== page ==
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    ABSTRACT: Brugada syndrome (BrS) is associated with ventricular tachycardia originating particularly in the right ventricle (RV). We explore electrophysiological features predisposing to such arrhythmic tendency and their possible RV localization in a heterozygotic Scn5a+/- murine model. Na(v)1.5 mRNA and protein expression were lower in Scn5a+/- than wild-type (WT), with a further reduction in the RV compared with the left ventricle (LV). RVs showed higher expression levels of K(v)4.2, K(v)4.3 and KChIP2 in both Scn5a+/- and WT. Action potential upstroke velocity and maximum Na(+) current (I(Na)) density were correspondingly decreased in Scn5a+/-, with a further reduction in the RV. The voltage dependence of inactivation was shifted to more negative values in Scn5a+/-. These findings are predictive of a localized depolarization abnormality leading to slowed conduction. Persistent Na(+) current (I(pNa)) density was decreased in a similar pattern to I(Na). RV transient outward current (I(to)) density was greater than LV in both WT and Scn5a+/-, and had larger time constants of inactivation. These findings were also consistent with the observation that AP durations were smallest in the RV of Scn5a+/-, fulfilling predictions of an increased heterogeneity of repolarization as an additional possible electrophysiological mechanism for arrhythmogenesis in BrS.
    Full-text · Article · Jun 2012 · Open Biology
    • "Nevertheless, up to 30% of patients have mutations in the SCN5A gene, which encodes the cardiac voltage-gated Na+ channel 1.5 (Nav1.5) α-subunit (16). Thus far, it is the only gene that has been extensively studied in connection with BrS. "
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    ABSTRACT: Ventricular tachycardia (VT) in Brugada Syndrome patients often originates in the right ventricular outflow tract (RVOT). We explore the physiological basis for this observation using murine whole heart preparations. Ventricular bipolar electrograms and monophasic action potentials were recorded from seven epicardial positions in Langendorff-perfused wild-type and Scn5a+/- hearts. VT first appeared in the RVOT, implicating it as an arrhythmogenic focus in Scn5a+/- hearts. RVOTs showed the greatest heterogeneity in refractory periods, response latencies, and action potential durations, and the most fractionated electrograms. However, incidences of concordant alternans in dynamic pacing protocol recordings were unaffected by the Scn5a+/- mutation or pharmacological intervention. Conversely, particularly at the RVOT, Scn5a+/- hearts showed earlier and more frequent transitions into discordant alternans. This was accentuated by flecainide, but reduced by quinidine, in parallel with their respective pro- and anti-arrhythmic effects. Discordant alternans preceded all episodes of VT. The RVOT of Scn5a+/- hearts also showed steeper restitution curves, with the diastolic interval at which the gradient equaled one strongly correlating with the diastolic interval at which discordant alternans commenced. We attribute the arrhythmic tendency within the RVOT to the greater spatial heterogeneities in baseline electrophysiological properties. These, in turn, give rise to a tendency to drive concordant alternans phenomena into an arrhythmogenic discordant alternans. Our findings may contribute to future work investigating possible pharmacological treatments for a disease in which the current mainstay of treatment is implantable cardioverter defibrillator implantation.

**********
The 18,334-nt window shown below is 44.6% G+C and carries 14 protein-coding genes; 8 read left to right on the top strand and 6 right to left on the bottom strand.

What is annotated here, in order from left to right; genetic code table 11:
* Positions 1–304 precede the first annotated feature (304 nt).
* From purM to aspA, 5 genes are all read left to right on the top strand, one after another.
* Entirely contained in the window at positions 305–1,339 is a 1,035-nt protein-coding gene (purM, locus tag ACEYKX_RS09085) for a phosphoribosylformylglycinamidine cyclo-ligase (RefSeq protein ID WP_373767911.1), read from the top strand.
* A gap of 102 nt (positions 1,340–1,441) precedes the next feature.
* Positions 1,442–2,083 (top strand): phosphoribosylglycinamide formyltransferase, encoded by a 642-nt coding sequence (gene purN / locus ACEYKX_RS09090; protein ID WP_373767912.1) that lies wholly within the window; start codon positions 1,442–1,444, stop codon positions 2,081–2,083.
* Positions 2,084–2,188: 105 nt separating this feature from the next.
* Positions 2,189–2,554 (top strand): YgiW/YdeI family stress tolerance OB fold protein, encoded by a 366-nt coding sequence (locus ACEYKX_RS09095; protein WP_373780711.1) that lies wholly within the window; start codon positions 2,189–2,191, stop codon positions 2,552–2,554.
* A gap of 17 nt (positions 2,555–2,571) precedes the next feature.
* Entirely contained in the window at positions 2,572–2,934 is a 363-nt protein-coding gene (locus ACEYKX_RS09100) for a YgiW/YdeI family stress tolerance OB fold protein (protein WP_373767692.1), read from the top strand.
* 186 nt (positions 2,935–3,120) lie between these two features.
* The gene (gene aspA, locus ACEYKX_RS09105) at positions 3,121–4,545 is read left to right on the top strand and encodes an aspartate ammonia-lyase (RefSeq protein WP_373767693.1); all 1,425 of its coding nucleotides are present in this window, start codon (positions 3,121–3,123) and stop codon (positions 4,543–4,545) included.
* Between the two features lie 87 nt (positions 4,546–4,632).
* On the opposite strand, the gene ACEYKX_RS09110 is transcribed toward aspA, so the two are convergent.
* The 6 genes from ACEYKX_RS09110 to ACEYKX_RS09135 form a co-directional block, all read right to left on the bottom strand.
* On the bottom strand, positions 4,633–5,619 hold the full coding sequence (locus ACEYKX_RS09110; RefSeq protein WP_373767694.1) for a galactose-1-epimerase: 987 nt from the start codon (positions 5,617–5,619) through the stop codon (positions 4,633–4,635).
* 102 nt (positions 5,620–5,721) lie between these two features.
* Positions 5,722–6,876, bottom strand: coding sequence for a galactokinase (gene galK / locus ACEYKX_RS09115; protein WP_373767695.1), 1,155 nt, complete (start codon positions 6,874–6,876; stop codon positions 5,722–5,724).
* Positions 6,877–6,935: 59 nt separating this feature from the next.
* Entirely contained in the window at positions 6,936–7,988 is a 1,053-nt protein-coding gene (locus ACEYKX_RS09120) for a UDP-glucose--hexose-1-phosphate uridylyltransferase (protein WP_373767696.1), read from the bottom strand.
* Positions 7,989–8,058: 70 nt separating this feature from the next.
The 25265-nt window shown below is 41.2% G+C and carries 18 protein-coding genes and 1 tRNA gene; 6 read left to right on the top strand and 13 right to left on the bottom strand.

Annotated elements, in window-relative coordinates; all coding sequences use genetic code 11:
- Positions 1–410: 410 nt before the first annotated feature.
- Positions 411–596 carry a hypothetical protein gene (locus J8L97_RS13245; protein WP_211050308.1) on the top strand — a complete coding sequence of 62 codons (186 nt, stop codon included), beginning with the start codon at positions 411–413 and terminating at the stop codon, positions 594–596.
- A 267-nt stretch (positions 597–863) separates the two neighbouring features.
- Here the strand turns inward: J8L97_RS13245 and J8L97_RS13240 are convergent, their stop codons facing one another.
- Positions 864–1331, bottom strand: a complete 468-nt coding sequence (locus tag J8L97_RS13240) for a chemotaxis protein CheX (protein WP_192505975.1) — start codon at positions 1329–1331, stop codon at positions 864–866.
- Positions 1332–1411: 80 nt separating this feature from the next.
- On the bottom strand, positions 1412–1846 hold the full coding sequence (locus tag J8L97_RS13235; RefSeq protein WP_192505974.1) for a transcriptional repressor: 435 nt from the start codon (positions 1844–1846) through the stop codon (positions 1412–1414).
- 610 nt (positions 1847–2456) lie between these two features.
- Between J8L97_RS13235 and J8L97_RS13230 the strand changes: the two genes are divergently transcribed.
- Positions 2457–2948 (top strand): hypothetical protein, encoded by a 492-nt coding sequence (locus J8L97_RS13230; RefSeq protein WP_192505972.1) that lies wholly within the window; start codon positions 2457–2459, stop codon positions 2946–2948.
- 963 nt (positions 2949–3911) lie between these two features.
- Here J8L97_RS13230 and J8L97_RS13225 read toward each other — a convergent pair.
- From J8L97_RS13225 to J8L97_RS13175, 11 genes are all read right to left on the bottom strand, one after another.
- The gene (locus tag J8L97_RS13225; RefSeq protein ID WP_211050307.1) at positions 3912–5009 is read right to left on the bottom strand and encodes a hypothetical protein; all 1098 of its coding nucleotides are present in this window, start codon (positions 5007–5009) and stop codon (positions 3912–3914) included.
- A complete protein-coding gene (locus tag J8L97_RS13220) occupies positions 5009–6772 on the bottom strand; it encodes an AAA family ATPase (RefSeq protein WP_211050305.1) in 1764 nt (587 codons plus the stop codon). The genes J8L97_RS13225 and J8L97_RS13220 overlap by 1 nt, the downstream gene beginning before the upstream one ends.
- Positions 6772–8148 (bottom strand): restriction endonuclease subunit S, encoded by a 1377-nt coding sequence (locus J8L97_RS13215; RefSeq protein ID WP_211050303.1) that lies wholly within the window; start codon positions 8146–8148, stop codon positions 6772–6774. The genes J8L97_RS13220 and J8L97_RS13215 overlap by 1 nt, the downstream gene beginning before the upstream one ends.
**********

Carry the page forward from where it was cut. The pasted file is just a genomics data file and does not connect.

No preview · Article · Feb 2011 · AJP Heart and Circulatory Physiology